Mr. Windsor, I presume

Mr. Windsor, I presume

Richard Windsor was good at his job. In fact, he was too good to be true.

Federal bureaucrat Richard Windsor was such an excellent employee that, as the old saying goes, if he didn't exist someone would have to invent him.

In fact, he didn't exist. Windsor was the email alias conceived by former U.S. Environmental Protection Agency Director Lisa Jackson. She used Windsor's name in place of her own to avoid media scrutiny of her official communications.

The discovery of Jackson's behavior earlier this year led to her shotgun resignation amid suspicions that she was trying to fly under the radar in the self-proclaimed most transparent presidential administration in history.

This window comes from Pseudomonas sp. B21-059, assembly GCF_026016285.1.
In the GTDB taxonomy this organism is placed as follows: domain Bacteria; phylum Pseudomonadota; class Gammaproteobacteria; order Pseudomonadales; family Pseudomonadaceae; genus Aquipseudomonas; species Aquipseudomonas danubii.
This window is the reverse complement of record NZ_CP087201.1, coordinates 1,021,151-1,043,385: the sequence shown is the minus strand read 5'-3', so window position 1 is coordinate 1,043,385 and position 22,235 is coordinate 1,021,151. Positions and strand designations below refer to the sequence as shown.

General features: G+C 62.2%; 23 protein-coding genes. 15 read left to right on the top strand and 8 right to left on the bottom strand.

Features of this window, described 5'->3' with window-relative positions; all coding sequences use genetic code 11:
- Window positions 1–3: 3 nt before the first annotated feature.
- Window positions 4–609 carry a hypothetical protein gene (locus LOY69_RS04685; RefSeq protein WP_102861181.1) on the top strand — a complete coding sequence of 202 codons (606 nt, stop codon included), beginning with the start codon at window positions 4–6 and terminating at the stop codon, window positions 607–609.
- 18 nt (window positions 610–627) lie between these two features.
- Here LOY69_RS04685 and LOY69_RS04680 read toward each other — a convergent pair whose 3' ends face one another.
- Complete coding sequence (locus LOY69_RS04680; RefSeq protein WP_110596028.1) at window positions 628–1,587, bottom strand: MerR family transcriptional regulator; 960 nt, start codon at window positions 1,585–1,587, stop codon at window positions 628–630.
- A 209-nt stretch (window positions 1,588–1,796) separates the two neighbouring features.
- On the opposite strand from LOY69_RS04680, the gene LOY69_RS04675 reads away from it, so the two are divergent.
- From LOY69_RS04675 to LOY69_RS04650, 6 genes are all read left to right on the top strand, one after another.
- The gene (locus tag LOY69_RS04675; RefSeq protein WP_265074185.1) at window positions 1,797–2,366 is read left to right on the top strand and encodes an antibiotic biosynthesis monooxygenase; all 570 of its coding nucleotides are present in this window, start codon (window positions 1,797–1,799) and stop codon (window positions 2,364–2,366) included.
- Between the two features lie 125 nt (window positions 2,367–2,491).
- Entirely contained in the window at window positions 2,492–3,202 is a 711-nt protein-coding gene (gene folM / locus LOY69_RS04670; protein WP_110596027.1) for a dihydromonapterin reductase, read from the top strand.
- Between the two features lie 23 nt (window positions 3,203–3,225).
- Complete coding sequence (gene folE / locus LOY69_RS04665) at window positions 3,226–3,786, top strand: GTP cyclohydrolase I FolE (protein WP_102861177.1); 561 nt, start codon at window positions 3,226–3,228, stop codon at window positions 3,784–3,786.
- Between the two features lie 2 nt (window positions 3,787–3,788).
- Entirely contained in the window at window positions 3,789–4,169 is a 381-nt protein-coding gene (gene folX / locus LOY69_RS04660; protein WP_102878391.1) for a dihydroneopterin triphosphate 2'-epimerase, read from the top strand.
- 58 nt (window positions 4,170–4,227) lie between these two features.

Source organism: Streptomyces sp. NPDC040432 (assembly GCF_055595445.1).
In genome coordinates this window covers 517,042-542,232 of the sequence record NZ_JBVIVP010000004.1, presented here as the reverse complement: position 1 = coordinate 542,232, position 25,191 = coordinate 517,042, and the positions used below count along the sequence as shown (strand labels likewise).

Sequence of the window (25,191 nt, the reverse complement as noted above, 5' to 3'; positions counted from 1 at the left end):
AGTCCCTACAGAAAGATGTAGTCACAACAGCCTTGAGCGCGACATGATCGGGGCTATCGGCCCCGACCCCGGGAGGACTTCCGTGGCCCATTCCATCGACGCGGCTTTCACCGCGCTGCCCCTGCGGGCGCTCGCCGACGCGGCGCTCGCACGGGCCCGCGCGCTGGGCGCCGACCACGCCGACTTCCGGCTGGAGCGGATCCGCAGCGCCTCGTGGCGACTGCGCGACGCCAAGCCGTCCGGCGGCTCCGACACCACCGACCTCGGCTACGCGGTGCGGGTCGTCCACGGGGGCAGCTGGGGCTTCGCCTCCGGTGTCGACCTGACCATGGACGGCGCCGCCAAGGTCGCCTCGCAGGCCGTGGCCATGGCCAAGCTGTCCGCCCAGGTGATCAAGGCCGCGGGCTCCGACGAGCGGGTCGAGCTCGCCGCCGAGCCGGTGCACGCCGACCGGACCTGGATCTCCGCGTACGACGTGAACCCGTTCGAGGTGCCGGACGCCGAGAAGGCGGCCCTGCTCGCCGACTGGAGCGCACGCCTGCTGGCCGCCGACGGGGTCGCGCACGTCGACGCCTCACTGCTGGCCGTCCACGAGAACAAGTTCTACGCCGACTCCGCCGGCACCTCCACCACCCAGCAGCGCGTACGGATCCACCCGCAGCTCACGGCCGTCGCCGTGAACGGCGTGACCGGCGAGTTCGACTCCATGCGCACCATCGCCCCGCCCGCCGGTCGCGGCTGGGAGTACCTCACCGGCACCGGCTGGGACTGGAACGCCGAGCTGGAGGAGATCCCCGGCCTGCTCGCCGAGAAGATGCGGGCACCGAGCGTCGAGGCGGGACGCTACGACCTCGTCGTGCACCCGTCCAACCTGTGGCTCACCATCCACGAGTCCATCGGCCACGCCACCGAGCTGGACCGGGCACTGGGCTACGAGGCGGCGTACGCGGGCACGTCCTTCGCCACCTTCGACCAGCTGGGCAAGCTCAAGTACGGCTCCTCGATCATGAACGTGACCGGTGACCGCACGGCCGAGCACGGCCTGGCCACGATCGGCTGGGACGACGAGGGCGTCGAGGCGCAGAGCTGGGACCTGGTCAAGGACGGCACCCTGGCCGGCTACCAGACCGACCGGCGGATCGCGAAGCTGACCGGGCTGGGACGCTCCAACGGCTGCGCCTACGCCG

Well, Jackson may be gone. But Windsor's legacy lives on.

The fictitious character has been repeatedly honored by the agency for outstanding performance. Windsor was cited for satisfactorily completing email records management training, for completing the "No FEAR Act Training Module" and for completing a "cybersecurity awareness training court." Most deliciously, Windsor may have been created to throw up an unethical smoke screen designed to evade media scrutiny, but he was for three years running lauded as a "scholar of ethical behavior."

The EPA explained its decision to honor a fictitious character by pointing out that Jackson must have taken the agency courses using her fictitious name in addition to writing what she hoped would be untraceable emails using a fictitious name.

In light of the discovery of Jackson's subterfuge, the EPA is requiring all its employee to retake training regarding transparency. Specifically, they're being taught how to properly store email and computer messages. Taxpayers can only hope they adopt Windsor's fine example in their effort to become even better and more open public servants.

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